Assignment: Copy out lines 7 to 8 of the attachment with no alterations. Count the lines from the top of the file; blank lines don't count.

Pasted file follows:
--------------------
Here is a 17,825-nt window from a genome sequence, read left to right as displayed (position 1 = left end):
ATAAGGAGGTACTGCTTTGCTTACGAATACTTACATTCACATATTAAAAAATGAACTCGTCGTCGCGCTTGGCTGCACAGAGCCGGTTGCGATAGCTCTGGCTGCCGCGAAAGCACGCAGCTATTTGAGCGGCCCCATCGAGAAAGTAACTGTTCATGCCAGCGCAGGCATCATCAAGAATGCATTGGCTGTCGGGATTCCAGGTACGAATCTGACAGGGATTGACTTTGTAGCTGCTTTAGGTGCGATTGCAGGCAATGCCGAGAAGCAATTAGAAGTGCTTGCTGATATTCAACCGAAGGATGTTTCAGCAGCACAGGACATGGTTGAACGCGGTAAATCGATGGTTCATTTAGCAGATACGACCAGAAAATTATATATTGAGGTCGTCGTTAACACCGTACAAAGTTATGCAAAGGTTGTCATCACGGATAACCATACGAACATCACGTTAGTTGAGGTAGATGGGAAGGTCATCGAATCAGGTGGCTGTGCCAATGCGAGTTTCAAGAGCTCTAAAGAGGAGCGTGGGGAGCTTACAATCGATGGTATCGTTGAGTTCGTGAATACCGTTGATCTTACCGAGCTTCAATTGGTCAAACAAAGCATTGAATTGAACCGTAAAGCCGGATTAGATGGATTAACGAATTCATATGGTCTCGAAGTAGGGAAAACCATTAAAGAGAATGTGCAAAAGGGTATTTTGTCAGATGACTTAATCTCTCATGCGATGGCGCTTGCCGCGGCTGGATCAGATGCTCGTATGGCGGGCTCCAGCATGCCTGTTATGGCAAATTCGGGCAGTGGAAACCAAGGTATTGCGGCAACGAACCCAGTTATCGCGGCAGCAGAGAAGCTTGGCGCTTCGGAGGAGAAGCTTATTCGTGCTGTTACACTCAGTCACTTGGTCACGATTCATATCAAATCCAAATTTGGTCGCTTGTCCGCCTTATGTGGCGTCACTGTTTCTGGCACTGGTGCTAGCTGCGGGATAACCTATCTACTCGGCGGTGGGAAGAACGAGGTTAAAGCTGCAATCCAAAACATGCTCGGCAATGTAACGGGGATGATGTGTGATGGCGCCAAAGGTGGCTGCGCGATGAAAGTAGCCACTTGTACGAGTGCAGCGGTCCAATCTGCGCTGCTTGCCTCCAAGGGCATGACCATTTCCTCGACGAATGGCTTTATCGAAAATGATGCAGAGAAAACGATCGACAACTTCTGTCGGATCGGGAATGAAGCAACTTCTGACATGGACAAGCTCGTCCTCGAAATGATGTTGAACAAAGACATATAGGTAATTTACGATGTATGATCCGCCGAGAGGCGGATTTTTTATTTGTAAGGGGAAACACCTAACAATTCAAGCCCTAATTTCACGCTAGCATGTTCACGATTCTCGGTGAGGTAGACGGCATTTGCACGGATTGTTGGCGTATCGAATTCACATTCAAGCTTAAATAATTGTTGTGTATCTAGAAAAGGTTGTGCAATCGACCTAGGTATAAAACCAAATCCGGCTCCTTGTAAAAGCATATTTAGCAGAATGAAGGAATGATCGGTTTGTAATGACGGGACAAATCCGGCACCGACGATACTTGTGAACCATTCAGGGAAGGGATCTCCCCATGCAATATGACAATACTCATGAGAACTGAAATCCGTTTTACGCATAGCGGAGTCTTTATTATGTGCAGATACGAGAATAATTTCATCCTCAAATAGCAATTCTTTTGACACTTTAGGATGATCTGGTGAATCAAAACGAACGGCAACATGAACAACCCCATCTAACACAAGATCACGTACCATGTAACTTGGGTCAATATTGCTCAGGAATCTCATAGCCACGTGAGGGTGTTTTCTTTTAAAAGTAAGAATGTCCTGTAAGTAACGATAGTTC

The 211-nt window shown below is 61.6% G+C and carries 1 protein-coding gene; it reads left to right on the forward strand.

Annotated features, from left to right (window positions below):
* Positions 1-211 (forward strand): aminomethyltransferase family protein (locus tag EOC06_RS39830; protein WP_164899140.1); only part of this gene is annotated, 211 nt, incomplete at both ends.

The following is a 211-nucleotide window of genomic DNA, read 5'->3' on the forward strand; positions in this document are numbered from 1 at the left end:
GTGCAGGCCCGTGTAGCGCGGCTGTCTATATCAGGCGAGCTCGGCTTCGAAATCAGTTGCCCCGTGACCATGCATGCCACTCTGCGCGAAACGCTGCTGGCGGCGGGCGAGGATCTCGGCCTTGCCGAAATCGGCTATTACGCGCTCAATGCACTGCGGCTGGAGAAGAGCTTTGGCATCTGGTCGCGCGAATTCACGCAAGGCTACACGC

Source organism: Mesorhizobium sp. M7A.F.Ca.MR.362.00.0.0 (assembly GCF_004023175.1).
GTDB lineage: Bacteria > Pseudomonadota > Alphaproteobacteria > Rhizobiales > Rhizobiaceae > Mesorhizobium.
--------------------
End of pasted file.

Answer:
GTGCAGGCCCGTGTAGCGCGGCTGTCTATATCAGGCGAGCTCGGCTTCGAAATCAGTTGCCCCGTGACCATGCATGCCACTCTGCGCGAAACGCTGCTGGCGGCGGGCGAGGATCTCGGCCTTGCCGAAATCGGCTATTACGCGCTCAATGCACTGCGGCTGGAGAAGAGCTTTGGCATCTGGTCGCGCGAATTCACGCAAGGCTACACGC

Source organism: Mesorhizobium sp. M7A.F.Ca.MR.362.00.0.0 (assembly GCF_004023175.1).